This is after sod was stripped. We do have mats for you to walk across the dirt area. After tilling below, the dirt is very soft and we don't want you tracking the dirt on your greens and into the pro shop.

    9 hp tiller I used to till up the pretty severely compacted soil and till in the compost.

    As you can see from the tracks, soft soil.             


Friday, October 5, 2018

Tree Removals

I wanted to inform you of a couple of tree removals which will be occurring in the next few days.
The green committee approved the removal of the red maple at the right front area of the 11th green.

Also, the dual sassafras between #1 green and #2 tee has become severely compromised. We will be removing the left tree as well in the next few days. We were going to prune off the dead wood but after looking at the tree closely, there is not much to salvage and the safety of our staff is of utmost importance when we look at partial or full removals.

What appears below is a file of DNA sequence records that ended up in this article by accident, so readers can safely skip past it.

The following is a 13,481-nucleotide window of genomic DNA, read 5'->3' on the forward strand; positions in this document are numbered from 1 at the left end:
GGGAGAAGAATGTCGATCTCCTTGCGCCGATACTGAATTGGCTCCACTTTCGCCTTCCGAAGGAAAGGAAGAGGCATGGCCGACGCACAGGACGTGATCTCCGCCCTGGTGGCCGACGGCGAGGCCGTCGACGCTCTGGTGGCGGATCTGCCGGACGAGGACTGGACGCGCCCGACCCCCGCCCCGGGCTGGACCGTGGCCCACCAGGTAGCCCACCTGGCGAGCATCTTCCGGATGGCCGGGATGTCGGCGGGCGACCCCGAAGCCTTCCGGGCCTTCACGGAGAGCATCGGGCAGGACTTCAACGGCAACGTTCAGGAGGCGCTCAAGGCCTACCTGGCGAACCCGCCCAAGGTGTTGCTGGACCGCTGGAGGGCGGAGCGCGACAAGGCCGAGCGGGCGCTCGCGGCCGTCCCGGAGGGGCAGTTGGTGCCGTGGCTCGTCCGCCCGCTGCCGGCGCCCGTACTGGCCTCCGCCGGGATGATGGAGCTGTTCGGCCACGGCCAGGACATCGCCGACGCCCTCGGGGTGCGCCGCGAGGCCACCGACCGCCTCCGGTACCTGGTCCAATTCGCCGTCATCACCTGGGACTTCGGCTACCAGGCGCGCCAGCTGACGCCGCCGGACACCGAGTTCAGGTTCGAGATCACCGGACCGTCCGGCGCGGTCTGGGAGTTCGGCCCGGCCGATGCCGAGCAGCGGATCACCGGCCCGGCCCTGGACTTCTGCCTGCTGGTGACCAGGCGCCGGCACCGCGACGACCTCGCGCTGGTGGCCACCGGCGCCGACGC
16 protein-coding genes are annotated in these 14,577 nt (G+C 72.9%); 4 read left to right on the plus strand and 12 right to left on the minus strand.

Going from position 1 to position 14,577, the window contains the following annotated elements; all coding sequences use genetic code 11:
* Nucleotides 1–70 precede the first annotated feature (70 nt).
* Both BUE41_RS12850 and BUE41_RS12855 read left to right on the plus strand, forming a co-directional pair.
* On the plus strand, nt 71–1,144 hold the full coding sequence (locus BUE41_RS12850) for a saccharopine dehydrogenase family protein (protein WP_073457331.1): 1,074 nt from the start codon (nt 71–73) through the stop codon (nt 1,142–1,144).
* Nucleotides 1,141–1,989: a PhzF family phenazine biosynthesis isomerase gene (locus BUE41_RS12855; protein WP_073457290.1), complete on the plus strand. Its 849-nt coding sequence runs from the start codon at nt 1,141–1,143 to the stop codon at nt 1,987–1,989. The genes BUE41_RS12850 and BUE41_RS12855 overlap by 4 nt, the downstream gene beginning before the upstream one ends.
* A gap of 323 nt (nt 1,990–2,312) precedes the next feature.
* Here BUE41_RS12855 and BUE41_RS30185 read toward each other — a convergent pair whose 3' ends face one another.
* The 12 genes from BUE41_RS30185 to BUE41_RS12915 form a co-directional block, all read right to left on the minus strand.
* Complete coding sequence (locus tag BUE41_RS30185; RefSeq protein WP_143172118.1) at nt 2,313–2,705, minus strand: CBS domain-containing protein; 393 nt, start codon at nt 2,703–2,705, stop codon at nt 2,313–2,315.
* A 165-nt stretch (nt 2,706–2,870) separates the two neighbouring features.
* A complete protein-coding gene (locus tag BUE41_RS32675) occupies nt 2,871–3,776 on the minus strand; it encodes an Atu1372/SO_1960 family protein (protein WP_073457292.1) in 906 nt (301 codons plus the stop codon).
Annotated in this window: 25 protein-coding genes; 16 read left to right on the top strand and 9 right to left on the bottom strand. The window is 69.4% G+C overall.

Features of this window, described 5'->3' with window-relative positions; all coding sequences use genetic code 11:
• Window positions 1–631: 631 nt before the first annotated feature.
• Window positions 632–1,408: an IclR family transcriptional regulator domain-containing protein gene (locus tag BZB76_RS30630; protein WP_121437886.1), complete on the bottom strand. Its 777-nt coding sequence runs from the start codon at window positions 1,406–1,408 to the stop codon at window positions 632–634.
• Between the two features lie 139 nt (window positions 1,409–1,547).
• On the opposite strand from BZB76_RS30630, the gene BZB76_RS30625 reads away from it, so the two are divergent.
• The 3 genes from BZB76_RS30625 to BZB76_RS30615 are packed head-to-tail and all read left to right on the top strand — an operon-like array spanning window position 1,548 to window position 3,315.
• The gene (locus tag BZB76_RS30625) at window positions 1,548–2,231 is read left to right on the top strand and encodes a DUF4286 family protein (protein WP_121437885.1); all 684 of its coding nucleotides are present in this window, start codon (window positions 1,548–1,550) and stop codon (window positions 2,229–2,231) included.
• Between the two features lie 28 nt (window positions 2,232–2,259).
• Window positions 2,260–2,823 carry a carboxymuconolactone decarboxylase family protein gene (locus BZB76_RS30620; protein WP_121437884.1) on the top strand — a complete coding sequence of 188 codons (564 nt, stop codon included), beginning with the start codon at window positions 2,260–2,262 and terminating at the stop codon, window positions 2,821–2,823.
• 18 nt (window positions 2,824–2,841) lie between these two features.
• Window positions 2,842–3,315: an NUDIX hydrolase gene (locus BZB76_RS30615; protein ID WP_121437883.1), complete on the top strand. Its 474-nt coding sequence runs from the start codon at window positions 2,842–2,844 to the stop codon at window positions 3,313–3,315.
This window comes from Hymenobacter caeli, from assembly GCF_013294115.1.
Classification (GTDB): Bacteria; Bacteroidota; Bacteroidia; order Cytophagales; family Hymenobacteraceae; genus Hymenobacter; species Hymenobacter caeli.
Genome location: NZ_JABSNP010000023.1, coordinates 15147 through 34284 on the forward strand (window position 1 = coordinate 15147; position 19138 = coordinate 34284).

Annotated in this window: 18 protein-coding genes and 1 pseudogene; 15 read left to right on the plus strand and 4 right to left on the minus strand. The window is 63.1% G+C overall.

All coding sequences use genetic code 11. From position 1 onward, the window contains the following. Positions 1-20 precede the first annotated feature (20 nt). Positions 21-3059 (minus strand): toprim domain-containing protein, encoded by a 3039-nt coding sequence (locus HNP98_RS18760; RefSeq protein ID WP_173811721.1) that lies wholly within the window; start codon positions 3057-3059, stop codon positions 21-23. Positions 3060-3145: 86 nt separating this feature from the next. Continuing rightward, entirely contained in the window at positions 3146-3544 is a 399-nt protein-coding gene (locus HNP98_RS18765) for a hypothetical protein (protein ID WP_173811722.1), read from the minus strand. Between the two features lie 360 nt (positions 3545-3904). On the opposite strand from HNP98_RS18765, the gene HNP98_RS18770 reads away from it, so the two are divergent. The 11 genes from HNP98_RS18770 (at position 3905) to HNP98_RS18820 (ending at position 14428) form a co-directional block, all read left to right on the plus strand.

There are a number of other tree removals that will be taking place over the next few months. There are some standing dead right now and others that are compromised and will need further evaluation. We intend to do this with the assistance of the green committee and an arborist to help us evaluate their health. As an organization, we do not have the resources to plan a major tree removal program but we do have an aged group of Pin Oaks that are being compromised from a number of different things. I've had discussions in the past with our arborist and I will invite him on site in the next couple of weeks to help us evaluate some potential remedies to slow this process down.

We also intend to move a tree from the nursery into the area on the left side of #1 where we have lost a couple of trees over the late summer.